Born in c.524 B.C., the Greek playwright Aeschylus is regarded as the first of the great ancient Greek tragedians. He has been bestowed with the title Father of Tragedy for his plays which have survived into the present age; of course, only seven of roughly ninety plays authored by Aeschylus have survived. His best known plays include The Persians (472), Seven Against Thebes (467), and the three plays included in The Orestia (458).

Little is known of the life of Aeschylus. Scholars believe he was born in Eleusis, a village near the city of Athens, and took up the art of writing tragedy in his teens. He was a soldier and, along with his brother, was said to have participated in the Battle of Marathon against the Persians. Aeschylus’s brother died a hero in the battle. Aeschylus would also fight against the Persians during the Battle of Salamis in 480 and possibly the Battle of Plataea in 479.

Aeschylus married during his life and had two sons who also became tragic poets. After his military experience Aeschylus concentrated on his plays and appears to have won various drama competitions with his works. According to scholars, Aeschylus won first place thirteen times at the City of Dionysia Festival for his tragic works. Although only one has survived, Aeschylus preferred to write trilogies such as The Orestia which is comprised of three separate (though connected) tragic plays which continue a narrative. In the case of The Orestia, Aeschylus follows the narrative of King Agamemnon and his family in the plays Agamemnon, The Libation Bearers, and The Eumenides. The Orestia is the only surviving trilogy, but scholars know that the playwright wrote several others that have not survived history.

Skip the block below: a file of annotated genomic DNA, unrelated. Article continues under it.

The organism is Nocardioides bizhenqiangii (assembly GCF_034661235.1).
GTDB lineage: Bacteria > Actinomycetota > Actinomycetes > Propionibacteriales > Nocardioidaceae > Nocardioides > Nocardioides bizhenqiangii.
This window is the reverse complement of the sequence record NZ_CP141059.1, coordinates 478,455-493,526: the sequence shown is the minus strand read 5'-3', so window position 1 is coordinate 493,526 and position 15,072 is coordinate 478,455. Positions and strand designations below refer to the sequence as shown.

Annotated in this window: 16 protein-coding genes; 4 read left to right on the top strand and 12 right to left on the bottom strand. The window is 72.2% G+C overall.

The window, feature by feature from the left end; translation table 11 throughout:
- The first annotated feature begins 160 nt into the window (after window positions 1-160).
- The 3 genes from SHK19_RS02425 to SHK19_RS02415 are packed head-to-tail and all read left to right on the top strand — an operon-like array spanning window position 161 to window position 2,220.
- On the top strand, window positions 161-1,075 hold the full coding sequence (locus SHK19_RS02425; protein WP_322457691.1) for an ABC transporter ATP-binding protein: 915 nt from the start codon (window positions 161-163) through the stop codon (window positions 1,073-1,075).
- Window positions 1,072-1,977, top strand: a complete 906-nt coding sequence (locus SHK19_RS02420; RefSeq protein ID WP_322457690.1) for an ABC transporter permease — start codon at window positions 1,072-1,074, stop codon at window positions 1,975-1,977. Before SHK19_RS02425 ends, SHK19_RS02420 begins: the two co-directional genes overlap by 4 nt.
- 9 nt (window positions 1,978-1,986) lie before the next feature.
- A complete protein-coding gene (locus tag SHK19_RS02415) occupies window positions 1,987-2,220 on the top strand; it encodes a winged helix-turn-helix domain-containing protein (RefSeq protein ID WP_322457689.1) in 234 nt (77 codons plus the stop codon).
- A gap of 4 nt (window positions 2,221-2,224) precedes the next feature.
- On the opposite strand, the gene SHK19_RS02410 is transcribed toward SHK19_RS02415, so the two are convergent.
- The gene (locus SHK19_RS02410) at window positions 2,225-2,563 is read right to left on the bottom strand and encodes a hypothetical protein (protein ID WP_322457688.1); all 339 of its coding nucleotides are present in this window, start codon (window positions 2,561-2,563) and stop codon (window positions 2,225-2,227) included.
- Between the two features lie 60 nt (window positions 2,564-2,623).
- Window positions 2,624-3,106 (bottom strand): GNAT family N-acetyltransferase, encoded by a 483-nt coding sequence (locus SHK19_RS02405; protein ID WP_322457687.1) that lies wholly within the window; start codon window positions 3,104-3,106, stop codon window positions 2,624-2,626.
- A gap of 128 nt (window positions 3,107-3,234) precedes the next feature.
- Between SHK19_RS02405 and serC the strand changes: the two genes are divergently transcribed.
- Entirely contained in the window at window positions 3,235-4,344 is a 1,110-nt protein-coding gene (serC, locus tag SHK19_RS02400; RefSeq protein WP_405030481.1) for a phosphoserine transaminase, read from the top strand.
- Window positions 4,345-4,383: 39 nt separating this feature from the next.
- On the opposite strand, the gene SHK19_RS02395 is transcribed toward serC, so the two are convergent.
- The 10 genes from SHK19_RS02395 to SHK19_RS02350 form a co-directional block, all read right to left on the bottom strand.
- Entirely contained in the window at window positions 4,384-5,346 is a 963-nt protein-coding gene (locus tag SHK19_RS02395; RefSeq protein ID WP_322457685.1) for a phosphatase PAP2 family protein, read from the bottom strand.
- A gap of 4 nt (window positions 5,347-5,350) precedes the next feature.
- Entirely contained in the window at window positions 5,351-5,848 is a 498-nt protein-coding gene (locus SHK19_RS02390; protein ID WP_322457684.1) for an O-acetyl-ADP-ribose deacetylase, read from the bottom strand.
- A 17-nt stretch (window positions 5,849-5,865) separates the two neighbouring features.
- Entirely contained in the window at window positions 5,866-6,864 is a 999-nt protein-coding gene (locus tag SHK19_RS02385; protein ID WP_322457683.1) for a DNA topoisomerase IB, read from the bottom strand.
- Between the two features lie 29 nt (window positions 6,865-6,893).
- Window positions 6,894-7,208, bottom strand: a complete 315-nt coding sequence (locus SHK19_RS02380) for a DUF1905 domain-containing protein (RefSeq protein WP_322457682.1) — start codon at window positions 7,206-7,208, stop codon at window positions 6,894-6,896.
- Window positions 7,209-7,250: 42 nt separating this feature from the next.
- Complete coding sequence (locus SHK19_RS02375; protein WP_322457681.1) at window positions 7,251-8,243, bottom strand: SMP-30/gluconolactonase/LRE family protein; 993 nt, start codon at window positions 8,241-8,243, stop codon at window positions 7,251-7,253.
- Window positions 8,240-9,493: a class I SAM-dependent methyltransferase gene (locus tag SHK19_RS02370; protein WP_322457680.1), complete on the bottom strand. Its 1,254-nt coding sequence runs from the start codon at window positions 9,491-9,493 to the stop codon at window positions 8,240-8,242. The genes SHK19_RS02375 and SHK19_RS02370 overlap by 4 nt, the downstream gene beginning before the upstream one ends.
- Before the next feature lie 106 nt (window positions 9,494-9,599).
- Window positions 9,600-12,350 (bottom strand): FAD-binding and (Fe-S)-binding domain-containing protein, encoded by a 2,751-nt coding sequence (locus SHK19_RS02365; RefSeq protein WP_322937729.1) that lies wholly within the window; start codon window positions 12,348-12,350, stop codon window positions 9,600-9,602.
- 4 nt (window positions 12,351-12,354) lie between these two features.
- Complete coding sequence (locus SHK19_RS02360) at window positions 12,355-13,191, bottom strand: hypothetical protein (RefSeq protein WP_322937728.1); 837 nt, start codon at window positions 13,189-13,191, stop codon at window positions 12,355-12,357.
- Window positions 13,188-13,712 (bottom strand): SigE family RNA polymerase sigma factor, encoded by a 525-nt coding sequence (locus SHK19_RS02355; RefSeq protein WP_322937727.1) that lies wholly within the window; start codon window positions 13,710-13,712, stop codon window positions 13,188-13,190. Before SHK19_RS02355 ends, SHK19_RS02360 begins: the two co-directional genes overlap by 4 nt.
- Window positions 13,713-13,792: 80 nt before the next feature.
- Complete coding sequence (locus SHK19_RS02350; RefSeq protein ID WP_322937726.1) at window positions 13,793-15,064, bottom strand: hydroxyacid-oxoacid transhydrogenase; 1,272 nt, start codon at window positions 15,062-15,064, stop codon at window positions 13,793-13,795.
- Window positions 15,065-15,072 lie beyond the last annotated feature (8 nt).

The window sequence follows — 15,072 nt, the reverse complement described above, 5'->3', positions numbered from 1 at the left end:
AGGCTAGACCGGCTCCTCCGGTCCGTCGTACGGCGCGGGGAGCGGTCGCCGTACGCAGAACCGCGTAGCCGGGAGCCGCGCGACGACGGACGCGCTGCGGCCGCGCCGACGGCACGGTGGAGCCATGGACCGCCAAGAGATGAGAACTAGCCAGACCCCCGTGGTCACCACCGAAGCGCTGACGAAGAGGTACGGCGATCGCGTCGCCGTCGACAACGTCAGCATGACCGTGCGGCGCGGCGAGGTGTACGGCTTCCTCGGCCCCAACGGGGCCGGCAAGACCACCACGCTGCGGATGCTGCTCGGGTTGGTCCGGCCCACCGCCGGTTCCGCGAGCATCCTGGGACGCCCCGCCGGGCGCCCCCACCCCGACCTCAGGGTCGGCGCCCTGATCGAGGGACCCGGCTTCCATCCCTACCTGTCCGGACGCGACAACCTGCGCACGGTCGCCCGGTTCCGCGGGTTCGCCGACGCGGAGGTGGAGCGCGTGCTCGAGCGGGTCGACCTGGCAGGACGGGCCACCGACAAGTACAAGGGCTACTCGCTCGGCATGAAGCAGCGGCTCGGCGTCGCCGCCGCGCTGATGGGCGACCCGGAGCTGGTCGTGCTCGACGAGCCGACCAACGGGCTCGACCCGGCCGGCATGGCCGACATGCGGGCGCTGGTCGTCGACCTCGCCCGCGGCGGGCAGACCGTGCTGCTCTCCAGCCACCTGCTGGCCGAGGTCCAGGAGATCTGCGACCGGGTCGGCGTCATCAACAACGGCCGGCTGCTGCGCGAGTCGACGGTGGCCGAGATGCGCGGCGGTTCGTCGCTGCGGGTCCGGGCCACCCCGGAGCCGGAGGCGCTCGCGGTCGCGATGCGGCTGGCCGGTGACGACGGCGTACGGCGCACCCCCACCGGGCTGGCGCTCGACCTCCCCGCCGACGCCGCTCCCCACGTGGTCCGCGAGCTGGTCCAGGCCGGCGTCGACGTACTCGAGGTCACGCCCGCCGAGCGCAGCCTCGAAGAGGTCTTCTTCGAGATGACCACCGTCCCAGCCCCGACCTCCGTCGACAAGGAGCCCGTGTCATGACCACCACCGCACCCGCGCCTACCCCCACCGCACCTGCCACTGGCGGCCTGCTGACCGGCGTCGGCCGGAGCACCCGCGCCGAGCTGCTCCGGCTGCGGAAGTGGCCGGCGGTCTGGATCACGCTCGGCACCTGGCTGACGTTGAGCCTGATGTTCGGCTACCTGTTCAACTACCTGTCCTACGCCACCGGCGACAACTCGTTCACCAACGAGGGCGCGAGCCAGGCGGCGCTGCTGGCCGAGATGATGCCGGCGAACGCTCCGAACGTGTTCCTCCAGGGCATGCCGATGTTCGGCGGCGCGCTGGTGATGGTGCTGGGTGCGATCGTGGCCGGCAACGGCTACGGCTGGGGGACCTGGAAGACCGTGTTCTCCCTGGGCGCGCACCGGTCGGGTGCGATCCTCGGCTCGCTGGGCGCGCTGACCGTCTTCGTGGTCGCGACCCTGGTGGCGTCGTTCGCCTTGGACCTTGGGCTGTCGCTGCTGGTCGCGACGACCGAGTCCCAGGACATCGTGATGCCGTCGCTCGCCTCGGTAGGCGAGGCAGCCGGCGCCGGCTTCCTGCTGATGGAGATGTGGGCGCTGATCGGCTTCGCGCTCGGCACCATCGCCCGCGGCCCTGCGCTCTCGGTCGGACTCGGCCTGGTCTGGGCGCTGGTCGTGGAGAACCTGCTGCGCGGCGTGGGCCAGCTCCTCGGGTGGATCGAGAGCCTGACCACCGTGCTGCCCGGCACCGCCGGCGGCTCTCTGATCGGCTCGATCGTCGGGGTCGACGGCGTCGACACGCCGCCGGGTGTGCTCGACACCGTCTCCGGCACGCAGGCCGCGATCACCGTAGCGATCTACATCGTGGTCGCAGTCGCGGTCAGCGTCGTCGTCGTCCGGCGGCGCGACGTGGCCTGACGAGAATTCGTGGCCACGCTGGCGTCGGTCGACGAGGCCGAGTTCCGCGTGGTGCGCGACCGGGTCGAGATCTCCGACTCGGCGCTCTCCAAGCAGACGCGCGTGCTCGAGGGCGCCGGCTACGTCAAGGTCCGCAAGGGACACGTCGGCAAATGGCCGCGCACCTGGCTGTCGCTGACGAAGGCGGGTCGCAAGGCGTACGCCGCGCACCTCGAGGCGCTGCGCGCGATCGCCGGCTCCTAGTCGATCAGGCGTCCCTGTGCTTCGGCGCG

For subject matter, Aeschylus wrote plays based on history, Greek mythology, and even other works of literature such as The Iliad by Homer. The Persians, for example, is a play based on Aeschylus’s own experiences at The Battle of Salamis. The Orestia features Agamemnon who fought in the Trojan War for the return of his brother’s notorious wife Helen.

Aeschylus, as an early playwright, has been celebrated for his contributions to Western Literature. Theatre scholars believe he may have contributed to the early evolution of Greek theatre by suggesting scene decoration; additionally he seems to have influenced early costume design as well. Various accounts of Aeschylus’s plays recount that his furies were so frightening that they induced pregnant women to go into labor. In any case, his tragedies influenced writers and thinkers throughout the ages. Historians believe the playwright died in c.456 B.C.